The European Central Bank (ECB) has decided once again to keep its official interest rate unchanged at one per cent, as was widely expected by analysts.
Following the rate cuts applied in November and December of 2011, the ECB has been taking a ‘wait-and-see’ approach to see the effects of its prior measures.
As such, the ECB had little incentive to cut rates after it already injected a total of EUR529bn in its second three-year lending operation on February 29th. That was on top of the EUR489bn that was injected in the first such operation back in December. It was even more telling that 800 banks participated in the second auction.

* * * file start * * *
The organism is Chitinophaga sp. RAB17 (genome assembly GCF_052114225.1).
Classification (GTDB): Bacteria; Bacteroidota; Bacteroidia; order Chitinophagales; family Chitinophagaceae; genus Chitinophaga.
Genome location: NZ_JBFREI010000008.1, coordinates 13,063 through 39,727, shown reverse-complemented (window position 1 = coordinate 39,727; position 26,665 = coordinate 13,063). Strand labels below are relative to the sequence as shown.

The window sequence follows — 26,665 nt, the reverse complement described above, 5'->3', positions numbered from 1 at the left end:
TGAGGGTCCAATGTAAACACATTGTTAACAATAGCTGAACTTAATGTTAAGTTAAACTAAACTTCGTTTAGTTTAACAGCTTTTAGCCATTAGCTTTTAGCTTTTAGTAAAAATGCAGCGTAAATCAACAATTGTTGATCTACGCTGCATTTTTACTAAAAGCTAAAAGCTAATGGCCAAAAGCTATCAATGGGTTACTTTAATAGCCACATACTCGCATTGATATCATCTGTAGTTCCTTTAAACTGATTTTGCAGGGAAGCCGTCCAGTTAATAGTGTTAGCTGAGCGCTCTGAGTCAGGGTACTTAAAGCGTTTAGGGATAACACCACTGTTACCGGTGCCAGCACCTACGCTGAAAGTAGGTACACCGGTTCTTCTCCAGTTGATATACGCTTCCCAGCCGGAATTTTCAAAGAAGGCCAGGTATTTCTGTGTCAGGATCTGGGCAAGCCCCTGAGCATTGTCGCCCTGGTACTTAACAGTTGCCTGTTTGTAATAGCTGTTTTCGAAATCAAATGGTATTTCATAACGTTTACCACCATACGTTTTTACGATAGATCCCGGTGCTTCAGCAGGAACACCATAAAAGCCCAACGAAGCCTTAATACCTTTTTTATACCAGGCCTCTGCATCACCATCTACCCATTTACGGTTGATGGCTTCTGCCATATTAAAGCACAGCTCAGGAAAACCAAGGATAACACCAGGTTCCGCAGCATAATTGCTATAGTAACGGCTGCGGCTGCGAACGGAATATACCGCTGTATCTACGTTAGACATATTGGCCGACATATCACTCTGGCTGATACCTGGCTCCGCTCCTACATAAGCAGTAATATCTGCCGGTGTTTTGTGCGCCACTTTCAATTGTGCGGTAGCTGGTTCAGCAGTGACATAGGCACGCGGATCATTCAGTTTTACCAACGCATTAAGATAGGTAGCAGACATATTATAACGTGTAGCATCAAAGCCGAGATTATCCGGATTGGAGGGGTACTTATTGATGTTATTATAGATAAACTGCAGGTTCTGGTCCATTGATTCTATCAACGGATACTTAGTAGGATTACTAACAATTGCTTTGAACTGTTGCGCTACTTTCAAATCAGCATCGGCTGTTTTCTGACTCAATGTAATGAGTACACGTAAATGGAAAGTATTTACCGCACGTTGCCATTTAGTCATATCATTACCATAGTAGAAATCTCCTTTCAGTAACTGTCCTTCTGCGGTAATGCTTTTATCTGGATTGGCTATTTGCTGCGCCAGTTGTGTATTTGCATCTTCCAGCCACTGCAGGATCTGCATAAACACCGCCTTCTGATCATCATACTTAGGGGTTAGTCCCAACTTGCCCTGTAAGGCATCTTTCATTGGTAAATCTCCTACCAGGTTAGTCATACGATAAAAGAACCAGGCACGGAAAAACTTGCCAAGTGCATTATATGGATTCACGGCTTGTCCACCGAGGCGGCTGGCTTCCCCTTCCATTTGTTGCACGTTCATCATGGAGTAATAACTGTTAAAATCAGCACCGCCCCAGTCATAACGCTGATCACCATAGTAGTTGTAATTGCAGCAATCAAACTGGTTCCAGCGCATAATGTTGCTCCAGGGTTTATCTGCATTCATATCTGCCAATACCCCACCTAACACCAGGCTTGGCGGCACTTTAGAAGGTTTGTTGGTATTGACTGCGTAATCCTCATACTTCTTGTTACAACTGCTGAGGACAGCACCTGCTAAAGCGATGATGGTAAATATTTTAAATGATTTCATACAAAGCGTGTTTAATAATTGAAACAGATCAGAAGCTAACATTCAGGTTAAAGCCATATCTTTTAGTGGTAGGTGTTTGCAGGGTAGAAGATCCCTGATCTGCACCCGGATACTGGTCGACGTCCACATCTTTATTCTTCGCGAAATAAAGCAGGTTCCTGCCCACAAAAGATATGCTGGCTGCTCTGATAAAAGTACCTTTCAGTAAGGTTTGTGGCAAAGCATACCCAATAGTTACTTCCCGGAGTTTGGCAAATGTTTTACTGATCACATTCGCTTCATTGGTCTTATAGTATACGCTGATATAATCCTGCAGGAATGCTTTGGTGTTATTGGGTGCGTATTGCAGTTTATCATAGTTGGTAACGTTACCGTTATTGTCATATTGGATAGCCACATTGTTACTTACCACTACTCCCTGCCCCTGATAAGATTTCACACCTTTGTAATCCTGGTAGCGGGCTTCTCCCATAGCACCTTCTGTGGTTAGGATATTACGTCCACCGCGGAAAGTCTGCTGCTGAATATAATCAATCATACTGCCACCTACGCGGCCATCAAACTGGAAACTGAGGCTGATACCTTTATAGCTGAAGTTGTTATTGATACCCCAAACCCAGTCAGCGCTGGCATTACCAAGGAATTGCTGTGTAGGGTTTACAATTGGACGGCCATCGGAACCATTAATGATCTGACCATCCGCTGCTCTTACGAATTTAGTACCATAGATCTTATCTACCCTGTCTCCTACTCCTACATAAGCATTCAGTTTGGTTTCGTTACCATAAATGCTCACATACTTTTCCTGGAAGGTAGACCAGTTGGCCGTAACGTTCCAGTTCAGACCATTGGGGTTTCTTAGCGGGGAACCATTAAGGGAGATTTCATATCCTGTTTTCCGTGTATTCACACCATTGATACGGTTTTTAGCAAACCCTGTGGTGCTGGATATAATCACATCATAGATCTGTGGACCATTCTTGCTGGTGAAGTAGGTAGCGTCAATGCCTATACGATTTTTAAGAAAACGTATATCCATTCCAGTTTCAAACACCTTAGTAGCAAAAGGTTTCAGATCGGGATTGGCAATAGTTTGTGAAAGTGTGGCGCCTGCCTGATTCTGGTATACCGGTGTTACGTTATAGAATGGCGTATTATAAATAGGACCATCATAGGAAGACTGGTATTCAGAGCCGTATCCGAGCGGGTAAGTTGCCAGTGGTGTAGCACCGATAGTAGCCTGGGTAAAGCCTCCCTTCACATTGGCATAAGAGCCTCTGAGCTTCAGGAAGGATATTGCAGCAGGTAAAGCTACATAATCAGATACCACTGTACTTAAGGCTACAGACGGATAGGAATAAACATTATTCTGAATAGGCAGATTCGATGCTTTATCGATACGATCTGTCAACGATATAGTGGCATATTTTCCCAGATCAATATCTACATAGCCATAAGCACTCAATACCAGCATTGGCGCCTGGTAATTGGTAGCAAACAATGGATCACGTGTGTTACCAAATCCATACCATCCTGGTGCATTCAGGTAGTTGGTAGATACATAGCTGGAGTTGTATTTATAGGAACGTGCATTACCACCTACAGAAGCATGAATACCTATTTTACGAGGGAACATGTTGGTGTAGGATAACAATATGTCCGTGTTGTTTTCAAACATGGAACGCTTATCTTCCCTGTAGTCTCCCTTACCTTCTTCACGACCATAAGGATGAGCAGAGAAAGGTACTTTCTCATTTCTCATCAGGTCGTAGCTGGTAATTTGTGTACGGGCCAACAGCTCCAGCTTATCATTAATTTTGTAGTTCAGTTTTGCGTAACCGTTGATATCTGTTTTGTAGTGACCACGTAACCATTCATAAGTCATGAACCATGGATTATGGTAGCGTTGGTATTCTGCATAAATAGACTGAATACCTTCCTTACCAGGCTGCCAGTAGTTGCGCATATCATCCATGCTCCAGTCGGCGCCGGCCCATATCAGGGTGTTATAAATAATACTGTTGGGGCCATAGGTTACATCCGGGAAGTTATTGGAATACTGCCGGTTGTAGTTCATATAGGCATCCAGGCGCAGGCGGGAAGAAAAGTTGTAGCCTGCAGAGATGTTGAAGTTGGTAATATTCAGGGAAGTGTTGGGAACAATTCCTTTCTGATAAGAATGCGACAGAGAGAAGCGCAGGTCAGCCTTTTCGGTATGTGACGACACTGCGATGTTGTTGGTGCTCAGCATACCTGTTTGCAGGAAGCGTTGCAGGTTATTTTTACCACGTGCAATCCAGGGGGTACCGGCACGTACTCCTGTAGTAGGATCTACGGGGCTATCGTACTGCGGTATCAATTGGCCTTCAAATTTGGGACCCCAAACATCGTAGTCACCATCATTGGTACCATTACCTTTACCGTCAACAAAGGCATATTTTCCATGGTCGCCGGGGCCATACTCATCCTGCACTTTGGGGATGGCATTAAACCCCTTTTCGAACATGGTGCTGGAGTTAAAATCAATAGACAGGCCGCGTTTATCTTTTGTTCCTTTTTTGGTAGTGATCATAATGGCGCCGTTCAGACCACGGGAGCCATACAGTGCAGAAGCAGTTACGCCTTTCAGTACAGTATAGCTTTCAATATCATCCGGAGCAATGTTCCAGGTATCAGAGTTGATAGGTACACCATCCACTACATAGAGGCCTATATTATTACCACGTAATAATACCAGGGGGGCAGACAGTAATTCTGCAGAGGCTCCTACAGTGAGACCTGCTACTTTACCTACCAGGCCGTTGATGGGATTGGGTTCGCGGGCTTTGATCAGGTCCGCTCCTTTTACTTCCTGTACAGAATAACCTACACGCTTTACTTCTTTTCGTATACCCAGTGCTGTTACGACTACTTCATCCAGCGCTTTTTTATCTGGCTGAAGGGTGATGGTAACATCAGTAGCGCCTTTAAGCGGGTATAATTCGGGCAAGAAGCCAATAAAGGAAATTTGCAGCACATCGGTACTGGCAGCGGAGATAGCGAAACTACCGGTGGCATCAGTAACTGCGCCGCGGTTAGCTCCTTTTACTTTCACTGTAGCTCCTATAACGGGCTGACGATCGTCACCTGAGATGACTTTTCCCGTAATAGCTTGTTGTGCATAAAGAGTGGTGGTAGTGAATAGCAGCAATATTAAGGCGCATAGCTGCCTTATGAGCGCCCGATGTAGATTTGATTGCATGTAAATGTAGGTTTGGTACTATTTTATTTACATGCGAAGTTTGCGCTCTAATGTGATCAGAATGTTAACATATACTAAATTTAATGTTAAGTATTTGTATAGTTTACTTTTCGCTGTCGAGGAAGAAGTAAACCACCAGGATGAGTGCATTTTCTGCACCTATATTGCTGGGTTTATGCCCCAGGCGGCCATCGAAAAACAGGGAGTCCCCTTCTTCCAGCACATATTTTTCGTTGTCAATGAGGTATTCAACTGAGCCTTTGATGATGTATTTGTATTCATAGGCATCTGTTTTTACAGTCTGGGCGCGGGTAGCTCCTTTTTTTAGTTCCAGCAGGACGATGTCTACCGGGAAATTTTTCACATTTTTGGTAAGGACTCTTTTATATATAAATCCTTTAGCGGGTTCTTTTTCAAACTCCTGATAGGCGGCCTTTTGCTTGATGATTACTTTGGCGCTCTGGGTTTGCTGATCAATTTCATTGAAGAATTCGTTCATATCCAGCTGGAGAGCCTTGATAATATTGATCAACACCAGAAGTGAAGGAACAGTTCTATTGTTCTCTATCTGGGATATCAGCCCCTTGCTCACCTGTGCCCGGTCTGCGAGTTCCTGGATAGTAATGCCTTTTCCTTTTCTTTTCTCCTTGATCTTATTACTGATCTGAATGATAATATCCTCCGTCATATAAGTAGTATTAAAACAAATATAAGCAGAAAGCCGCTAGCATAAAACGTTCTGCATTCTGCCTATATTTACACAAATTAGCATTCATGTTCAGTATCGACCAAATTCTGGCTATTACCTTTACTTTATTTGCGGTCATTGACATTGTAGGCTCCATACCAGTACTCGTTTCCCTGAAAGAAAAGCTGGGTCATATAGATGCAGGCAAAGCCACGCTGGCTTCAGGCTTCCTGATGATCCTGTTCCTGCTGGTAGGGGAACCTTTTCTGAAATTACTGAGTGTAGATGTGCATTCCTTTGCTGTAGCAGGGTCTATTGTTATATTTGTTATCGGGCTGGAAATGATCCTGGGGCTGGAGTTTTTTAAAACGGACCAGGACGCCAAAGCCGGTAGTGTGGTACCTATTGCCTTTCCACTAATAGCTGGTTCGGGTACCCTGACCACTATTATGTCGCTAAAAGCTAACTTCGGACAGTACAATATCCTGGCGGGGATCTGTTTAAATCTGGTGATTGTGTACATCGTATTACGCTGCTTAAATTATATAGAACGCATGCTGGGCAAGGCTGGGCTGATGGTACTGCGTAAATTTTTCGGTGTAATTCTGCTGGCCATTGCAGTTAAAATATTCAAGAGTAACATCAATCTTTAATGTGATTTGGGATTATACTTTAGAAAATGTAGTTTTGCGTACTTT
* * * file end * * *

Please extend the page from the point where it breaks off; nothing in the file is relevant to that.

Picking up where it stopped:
It is believed that the ECB prevented a credit crunch with December’s LTRO and hopes are that the second LTRO will make credit flow into the private sector, including households and non-financial companies.
What is undoubtedly clear is that the central bank is continuing to apply a very expansive monetary policy in order to confront the economic slowdown in the Eurozone. Many member countries have already dipped back into recession.
The market will now be reacting to ECB president Mario Draghi’s statements and the continuous news flow covering the Greek debt swap agreement. That will keep traders more than busy ahead of tomorrow’s US employment report.